Emil was a reporter for The Next Web between 2012 and 2014. Over the years, he has covered the tech industry for multiple publications, incl Emil was a reporter for The Next Web between 2012 and 2014. Over the years, he has covered the tech industry for multiple publications, including Ars Technica, Neowin, TechSpot, ZDNet, and CNET. Stay in touch via Facebook, Twitter, and Google+.
Work for Pie, a startup for helping open-source developers get hired, today announced it will be shutting down on August 31. It is recommending its users give alternatives Coderwall and Pitchbox a try instead.
Work for Pie says the reason for its difficult decision is very complicated. Nevertheless, the startup tried to break it down into four points:
- Work for Pie isn’t generating enough revenue to allow us to continue working on it full time.
- We failed to secure additional funding to support the company as we built the business.
- We needed to be able to financially support our families and ultimately decided that we needed new jobs to do so.
- We didn’t think it was fair to our users, our clients, or especially to our new employers to continue to run Work for Pie on a part time basis.
Work for Pie’s two co-founders, Cliff McKinney and Brad Montgomery, thanked their investors for allowing letting them “try to make our dreams come true,” their clients for “taking a chance on us,” and its users “for joining, for providing feedback, and for helping us grow.” The duo also thanked Seed Hatchery and Start Co for getting them started and to their many friends in the Memphis community and beyond for their support.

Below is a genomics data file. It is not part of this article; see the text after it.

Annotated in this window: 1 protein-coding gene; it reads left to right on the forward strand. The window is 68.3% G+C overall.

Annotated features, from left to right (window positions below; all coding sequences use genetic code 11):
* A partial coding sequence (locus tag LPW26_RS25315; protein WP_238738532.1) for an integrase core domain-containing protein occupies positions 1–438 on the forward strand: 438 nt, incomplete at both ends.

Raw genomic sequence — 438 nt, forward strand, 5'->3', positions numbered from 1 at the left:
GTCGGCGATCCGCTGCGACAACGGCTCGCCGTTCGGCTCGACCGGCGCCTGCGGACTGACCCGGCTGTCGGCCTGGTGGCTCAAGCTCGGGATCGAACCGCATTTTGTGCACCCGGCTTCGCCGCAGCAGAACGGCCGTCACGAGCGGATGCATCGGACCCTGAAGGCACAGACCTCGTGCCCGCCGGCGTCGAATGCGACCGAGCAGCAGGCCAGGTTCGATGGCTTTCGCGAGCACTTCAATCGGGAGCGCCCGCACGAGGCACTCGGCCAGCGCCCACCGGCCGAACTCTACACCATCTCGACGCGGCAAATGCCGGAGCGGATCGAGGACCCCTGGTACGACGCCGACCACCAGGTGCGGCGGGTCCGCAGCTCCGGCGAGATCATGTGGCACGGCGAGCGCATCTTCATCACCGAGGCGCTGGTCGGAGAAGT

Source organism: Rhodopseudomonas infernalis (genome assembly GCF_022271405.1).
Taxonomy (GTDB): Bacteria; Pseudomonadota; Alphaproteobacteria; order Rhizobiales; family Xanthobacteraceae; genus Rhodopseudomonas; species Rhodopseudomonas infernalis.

Their announcement post is worth reading in full, but here’s the most important part:
We decided back in March that we were going to spend the three remaining months of our runway giving Work for Pie everything we possibly had to try to make it a success. Some folks had already given up on us, but we truly thought we still had a shot. We worked around the clock during those months, and though the outcome wasn’t successful, we can both walk away knowing that we gave it our all. To be able to say that we’ve been good stewards of our investment dollars and that we’ve tried our best to make things work is extremely important to us, and we’re glad we’re able to do so.
There’s no shame in admitting you failed as long as you know you gave it your all. McKinney and Montgomery both plan to return to the working world, saying they want some stability after all the stress and uncertainty of the last two years.
See also – Work for Pie closes a $300,000 round to reinvent open-source dev recruiting and Focusing on open-source, Work for Pie is changing the way programmers are hired
Top Image Credit: Dennis Wilkinson/Flickr
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